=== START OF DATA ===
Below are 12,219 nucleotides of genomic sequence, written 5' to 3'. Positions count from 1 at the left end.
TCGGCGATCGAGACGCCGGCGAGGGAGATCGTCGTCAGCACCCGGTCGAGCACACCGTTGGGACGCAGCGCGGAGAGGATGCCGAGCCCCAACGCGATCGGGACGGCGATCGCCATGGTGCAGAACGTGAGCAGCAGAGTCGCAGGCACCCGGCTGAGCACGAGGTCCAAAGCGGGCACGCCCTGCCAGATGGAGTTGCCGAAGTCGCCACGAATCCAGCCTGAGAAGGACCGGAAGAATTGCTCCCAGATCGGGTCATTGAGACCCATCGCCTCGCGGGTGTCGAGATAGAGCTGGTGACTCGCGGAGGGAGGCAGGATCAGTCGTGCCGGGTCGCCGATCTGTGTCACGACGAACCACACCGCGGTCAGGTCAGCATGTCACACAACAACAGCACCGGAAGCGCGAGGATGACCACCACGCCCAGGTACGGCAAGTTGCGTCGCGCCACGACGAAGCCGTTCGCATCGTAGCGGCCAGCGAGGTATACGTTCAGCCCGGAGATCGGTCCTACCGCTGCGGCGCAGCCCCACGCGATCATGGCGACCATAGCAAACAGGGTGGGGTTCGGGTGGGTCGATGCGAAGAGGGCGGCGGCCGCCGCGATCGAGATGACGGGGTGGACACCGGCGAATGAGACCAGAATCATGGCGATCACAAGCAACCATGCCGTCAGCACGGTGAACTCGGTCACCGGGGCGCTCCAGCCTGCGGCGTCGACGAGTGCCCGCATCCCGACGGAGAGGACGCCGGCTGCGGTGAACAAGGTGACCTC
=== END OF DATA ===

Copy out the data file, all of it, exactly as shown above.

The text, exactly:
Below are 12,219 nucleotides of genomic sequence, written 5' to 3'. Positions count from 1 at the left end.
TCGGCGATCGAGACGCCGGCGAGGGAGATCGTCGTCAGCACCCGGTCGAGCACACCGTTGGGACGCAGCGCGGAGAGGATGCCGAGCCCCAACGCGATCGGGACGGCGATCGCCATGGTGCAGAACGTGAGCAGCAGAGTCGCAGGCACCCGGCTGAGCACGAGGTCCAAAGCGGGCACGCCCTGCCAGATGGAGTTGCCGAAGTCGCCACGAATCCAGCCTGAGAAGGACCGGAAGAATTGCTCCCAGATCGGGTCATTGAGACCCATCGCCTCGCGGGTGTCGAGATAGAGCTGGTGACTCGCGGAGGGAGGCAGGATCAGTCGTGCCGGGTCGCCGATCTGTGTCACGACGAACCACACCGCGGTCAGGTCAGCATGTCACACAACAACAGCACCGGAAGCGCGAGGATGACCACCACGCCCAGGTACGGCAAGTTGCGTCGCGCCACGACGAAGCCGTTCGCATCGTAGCGGCCAGCGAGGTATACGTTCAGCCCGGAGATCGGTCCTACCGCTGCGGCGCAGCCCCACGCGATCATGGCGACCATAGCAAACAGGGTGGGGTTCGGGTGGGTCGATGCGAAGAGGGCGGCGGCCGCCGCGATCGAGATGACGGGGTGGACACCGGCGAATGAGACCAGAATCATGGCGATCACAAGCAACCATGCCGTCAGCACGGTGAACTCGGTCACCGGGGCGCTCCAGCCTGCGGCGTCGACGAGTGCCCGCATCCCGACGGAGAGGACGCCGGCTGCGGTGAACAAGGTGACCTC